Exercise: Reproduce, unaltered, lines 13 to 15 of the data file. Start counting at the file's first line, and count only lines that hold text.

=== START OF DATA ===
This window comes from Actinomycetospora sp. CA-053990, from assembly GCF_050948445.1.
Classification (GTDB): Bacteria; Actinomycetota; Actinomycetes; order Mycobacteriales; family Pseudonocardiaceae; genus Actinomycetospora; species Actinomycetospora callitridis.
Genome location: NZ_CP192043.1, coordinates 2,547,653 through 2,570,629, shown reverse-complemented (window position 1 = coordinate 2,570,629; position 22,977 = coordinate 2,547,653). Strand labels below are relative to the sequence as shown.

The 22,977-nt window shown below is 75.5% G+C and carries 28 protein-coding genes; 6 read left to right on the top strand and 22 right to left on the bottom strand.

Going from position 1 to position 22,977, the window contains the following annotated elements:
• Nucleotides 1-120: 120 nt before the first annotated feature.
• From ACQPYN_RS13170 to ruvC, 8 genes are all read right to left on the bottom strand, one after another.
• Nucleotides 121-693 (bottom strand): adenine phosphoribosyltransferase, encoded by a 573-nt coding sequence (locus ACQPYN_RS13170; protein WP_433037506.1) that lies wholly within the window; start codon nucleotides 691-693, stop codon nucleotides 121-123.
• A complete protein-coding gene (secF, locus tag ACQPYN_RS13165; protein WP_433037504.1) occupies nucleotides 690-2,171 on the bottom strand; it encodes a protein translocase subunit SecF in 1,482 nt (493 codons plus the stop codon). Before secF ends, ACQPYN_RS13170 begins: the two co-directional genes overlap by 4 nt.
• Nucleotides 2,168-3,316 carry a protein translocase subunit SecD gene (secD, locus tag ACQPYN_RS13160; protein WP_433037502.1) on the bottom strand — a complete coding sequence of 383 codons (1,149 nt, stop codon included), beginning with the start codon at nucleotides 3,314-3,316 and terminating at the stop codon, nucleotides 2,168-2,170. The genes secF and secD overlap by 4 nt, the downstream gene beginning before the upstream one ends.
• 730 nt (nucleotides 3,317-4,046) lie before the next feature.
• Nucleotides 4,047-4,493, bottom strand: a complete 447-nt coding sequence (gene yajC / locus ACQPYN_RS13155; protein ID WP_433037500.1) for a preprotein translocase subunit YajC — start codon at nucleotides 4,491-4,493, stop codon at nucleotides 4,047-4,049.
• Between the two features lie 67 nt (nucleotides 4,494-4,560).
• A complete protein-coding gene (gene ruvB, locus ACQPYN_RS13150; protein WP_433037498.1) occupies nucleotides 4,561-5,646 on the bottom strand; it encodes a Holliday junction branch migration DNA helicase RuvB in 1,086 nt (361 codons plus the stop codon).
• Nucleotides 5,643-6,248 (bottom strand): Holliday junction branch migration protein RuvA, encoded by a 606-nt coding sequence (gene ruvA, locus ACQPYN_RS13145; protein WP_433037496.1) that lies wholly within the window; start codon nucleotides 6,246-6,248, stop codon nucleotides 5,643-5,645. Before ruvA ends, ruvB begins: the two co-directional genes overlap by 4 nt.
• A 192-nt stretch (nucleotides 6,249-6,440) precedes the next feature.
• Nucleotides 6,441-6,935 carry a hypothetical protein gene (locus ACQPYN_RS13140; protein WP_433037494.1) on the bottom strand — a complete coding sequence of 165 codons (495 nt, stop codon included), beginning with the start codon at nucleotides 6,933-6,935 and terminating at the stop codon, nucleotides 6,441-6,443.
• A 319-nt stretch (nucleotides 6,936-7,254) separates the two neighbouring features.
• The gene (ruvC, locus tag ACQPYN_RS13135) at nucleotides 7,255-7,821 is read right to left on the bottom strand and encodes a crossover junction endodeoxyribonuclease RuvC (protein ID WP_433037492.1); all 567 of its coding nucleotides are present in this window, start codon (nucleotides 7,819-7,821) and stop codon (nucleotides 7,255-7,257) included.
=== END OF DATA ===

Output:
• Between the two features lie 67 nt (nucleotides 4,494-4,560).
• A complete protein-coding gene (gene ruvB, locus ACQPYN_RS13150; protein WP_433037498.1) occupies nucleotides 4,561-5,646 on the bottom strand; it encodes a Holliday junction branch migration DNA helicase RuvB in 1,086 nt (361 codons plus the stop codon).
• Nucleotides 5,643-6,248 (bottom strand): Holliday junction branch migration protein RuvA, encoded by a 606-nt coding sequence (gene ruvA, locus ACQPYN_RS13145; protein WP_433037496.1) that lies wholly within the window; start codon nucleotides 6,246-6,248, stop codon nucleotides 5,643-5,645. Before ruvA ends, ruvB begins: the two co-directional genes overlap by 4 nt.